A woman was chosen as Iraq's acting ambassador to the US in the first diplomatic appointment by the interim Governing Council. Rend Rahim Francke, a veteran lobbyist, will reopen the mission that was closed 13 years ago during the crisis that led to the first Gulf war. But her appointment was marred by another weekend of intense violence against US soldiers, American civilian contractors, and Iraqi collaborators in rebuilding the nation as it braced for still more terrorism Monday and Tuesday timed for the end of Ramadan, the Muslim holy month.
A tumultuous day of political drama in the former Soviet republic of Georgia appeared to be nearing a peaceful end as embattled President Eduard Shevardnadze resigned. The development capped a weekend-long series in which Shevardnadze declared a state of emergency and fired his security council chief, but then lost the support of the military. He also indicated he was ready to meet with opposition leaders, only to have the latter say the time for such talks had passed. Shevardnadze, who had 1-1/2 years left in office, had been under relentless pressure to quit since the Nov. 2 elections for parliament that his opponents claim were rigged in favor of his political party.
The next round of six-sided talks on North Korea's nuclear weapons program will be held Dec. 17-19, the news agency of rival South Korea reported, citing a high-ranking government official. Like the inconclusive first round of discussions that also included the US, Japan, Russia, and China in August, the next set will take place in Beijing, the report said. None of the parties had offered official confirmation of the report as the Monitor went to press.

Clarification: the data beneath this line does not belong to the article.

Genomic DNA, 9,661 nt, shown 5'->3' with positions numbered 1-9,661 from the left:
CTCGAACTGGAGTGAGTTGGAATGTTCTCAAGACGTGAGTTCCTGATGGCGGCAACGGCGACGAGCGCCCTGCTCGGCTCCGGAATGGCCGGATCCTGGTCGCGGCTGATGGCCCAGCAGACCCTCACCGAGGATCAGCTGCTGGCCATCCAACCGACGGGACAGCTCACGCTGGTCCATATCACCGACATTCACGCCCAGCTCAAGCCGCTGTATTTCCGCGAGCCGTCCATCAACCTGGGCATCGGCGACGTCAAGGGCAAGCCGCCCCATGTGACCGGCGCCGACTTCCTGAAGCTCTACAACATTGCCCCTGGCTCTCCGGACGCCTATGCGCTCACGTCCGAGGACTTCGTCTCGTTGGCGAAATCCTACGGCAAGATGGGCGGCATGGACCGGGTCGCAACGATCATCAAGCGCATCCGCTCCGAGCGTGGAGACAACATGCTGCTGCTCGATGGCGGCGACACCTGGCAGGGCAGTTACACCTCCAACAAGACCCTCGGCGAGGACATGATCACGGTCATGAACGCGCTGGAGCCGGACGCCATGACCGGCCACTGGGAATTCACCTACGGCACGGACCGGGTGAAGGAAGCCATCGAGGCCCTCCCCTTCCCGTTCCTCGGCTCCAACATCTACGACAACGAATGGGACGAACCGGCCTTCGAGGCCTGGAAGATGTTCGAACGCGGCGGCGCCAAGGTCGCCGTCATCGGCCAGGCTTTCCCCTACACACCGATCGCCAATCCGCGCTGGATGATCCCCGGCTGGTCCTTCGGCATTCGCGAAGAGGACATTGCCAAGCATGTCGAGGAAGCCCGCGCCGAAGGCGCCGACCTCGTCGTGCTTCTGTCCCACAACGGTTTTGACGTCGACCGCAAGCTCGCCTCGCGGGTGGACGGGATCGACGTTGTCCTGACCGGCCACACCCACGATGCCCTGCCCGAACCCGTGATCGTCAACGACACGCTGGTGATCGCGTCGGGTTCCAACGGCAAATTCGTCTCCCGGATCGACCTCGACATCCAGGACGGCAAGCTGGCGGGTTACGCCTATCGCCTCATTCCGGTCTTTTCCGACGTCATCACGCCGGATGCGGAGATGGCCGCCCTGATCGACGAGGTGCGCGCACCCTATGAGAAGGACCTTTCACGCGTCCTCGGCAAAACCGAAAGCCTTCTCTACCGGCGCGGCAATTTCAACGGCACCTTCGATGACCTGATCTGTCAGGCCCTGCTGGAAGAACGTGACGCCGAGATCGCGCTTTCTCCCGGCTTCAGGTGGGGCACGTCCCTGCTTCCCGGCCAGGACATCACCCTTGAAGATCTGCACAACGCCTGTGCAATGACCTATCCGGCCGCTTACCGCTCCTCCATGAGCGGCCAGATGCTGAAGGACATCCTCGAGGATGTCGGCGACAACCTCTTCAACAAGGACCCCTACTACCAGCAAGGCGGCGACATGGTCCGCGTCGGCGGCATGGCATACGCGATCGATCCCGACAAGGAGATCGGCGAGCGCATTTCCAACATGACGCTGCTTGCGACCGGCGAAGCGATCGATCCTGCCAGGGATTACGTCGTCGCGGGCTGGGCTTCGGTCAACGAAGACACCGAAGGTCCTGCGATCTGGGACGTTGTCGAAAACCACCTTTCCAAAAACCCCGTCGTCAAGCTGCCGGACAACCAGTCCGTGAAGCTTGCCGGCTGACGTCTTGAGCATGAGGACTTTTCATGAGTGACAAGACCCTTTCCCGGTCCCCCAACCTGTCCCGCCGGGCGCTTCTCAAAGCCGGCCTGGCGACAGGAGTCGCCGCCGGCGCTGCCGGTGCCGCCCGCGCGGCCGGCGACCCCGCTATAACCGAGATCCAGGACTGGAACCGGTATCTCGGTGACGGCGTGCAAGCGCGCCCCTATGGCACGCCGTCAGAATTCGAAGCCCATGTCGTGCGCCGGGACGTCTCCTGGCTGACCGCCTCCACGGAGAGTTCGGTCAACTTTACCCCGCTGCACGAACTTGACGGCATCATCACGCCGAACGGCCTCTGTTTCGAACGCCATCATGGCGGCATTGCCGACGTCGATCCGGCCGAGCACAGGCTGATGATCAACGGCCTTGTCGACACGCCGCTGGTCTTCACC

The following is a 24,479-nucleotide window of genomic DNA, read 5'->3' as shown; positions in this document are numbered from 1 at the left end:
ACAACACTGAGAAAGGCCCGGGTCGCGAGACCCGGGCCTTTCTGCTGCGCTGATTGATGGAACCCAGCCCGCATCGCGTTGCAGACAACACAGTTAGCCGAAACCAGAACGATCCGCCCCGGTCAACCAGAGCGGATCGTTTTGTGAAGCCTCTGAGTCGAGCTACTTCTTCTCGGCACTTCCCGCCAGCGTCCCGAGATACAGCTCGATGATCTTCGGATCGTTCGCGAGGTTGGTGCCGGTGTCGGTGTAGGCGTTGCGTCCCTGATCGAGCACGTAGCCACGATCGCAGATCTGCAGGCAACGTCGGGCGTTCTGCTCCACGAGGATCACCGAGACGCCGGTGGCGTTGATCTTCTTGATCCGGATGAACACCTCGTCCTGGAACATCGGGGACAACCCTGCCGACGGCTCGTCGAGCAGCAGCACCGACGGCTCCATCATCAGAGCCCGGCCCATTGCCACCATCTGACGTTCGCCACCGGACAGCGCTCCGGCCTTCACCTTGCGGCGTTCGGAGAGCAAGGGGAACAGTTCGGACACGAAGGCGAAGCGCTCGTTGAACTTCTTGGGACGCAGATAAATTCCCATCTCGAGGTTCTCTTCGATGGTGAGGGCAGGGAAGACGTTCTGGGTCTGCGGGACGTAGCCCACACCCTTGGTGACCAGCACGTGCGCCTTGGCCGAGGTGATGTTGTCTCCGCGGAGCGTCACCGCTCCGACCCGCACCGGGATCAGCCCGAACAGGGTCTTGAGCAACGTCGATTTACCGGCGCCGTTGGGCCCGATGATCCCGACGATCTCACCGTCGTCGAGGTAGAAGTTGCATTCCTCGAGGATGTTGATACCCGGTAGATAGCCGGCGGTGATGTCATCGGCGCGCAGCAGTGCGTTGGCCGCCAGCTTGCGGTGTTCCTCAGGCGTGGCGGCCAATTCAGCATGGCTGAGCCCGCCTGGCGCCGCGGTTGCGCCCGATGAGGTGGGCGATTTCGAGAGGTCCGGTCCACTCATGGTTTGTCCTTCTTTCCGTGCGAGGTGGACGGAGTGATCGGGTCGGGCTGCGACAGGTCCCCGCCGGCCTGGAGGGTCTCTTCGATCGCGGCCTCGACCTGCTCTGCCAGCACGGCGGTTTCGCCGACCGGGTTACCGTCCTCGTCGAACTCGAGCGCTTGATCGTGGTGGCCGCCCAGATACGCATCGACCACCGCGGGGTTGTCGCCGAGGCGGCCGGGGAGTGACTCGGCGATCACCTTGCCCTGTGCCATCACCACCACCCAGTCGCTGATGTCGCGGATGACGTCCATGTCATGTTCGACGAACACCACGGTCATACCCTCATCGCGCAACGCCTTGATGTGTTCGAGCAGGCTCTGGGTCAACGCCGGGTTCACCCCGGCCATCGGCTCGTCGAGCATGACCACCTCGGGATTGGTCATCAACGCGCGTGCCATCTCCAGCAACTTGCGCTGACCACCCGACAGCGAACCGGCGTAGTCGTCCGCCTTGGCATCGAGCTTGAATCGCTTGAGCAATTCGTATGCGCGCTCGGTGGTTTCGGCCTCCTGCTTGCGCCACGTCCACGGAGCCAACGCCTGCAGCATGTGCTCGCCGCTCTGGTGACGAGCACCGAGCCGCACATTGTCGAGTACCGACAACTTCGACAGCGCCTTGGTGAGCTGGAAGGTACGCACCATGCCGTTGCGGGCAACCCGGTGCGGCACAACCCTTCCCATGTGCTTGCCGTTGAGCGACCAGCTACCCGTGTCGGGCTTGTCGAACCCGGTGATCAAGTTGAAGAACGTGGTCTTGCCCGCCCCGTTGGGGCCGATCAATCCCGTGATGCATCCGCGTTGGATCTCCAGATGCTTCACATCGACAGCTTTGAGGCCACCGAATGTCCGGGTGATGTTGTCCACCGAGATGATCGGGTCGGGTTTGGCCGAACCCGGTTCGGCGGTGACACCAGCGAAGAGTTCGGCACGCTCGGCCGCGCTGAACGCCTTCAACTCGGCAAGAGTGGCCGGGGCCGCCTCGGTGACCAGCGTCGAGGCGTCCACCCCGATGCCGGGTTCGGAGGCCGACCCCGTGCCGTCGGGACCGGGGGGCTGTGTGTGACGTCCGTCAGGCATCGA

An apology to the nation by President Alejandro Toledo and his announced plan to spend $820 million in areas of society devastated by two decades of political violence failed to satisfy his critics in Peru. His actions followed the release of a nine-volume Truth and Reconciliation Commission report that found the military responsible for massive human-rights abuses as well as many of the 69,280 deaths or disappearances of people in the 1980-2000 struggle against the communist Shining Path rebel insurgency. But critics slammed Toledo for failing to offer individual reparations to the families of victims and for failing to call for trials in civilian courts of military personnel identified as having committed atrocities.
Controversial leftist President Hugo Chávez led a petition drive to beat his political enemies to the punch by seeking to recall 38 opposition members of Venezuela's National Assembly. Chávez supporters started their own recall campaign Saturday, six days before his opponents are permitted to open a signature-gathering drive of their own to force a national referendum on his rule. Last summer, the pro-Chávez elections commission threw out an earlier petition campaign by the opposition that had gathered 3 million signatures, ruling that it had been begun too soon.